If you're reading this, chances are you've been exposed to the world of custom mechanical keyboards through TechTubers or even mainstream tech media. You came here looking for one of your own, but you don't know where to start. This is not surprising since building a custom mechanical keyboard is a complicated niche and internet forums tend to be more confusing than helpful.ContentsWhat Are Custom Mechanical Keyboards?Choosing the Right Form FactorCustom Keyboards Require Custom ComponentsKeys Are Surprisingly ComplicatedExplanation of Basic Switch TypesCase Types and Mounting StylesTop Mount KeyboardsIntegrated Plate KeyboardsTop, Bottom and Sandwich KeyboardsKeyboards gasket mounted
If only there was a practical, simplified guide good enough to get you started, something that lets you learn the ropes the best way to learn anything, and that is by getting dirty hands. Well, that's this guide.
Before we can get out the screwdriver and soldering iron, we need to get a few things in order. To get started, answer basic questions like what is a custom mechanical keyboard for and who is it even for? Mechanical keyboards are higher quality alternatives to cheap membrane keyboards found in laptops and desktop computers. The custom part of custom mechanical keyboards comes from two main aspects that are of most interest to keyboard enthusiasts:
The need for higher quality components should be obvious, but custom mechanical keyboards look, sound, and feel better than their mass-produced counterparts. These keyboards are aesthetically superior thanks to high-quality keycaps that are usually color-coordinated with custom sleeved cables and handmade acrylic or wood palm rests. Their appeal, however, extends beyond beauty. These keyboards offer a noticeably better typing feel thanks to exotic switches combined with custom cases milled from solid blocks of aircraft-grade aluminum.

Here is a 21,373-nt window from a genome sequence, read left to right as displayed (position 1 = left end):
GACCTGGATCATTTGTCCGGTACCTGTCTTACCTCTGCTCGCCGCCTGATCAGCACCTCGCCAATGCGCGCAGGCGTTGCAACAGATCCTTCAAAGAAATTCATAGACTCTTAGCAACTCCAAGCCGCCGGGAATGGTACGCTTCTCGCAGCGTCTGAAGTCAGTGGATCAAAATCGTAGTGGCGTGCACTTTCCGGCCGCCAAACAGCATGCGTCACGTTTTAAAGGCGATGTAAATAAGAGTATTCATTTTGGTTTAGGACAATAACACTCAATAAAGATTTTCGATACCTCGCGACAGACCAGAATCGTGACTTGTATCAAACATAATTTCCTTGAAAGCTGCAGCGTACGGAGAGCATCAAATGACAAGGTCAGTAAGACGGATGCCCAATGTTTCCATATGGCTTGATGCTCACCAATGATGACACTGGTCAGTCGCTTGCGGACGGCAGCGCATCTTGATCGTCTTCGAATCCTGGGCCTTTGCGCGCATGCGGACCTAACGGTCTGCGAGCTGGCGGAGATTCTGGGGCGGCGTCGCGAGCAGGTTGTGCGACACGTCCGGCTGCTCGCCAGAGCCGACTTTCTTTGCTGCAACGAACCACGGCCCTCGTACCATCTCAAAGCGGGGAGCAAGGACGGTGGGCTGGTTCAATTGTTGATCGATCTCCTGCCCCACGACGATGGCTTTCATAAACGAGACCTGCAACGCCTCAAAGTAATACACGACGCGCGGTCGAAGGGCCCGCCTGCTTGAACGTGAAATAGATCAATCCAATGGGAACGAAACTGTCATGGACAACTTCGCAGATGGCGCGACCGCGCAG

Each derivative keyboard form factor is created by omitting one or more of these elements, each named with respect to the percentage of the full-size keyboard. Tenkeyless (TKL) or 80% keyboards, for example, omit the numeric keypad altogether. This form factor is popular with gaming keyboards because it frees up space for a larger mouse pad without requiring gamers to overextend their arms.
However, the 60% form factor is preferred in the custom mechanical keyboard scene due to its portability and the way it keeps virtually every key within easy reach. This is a useful feature for touch typists, who are loath to remove their hands from the main row. This form factor does away with everything but the alphanumerics and modifiers, with the function keys and arrow keys hidden behind a separate layer accessed using a dedicated function key.
The 65% form factor is essentially a 60% keyboard with a single column of often-used navigation keys along with the arrow cluster adapting to the existing layout while extending the keyboard by a single column. It's a popular choice among keyboard geeks who can't live without arrow keys.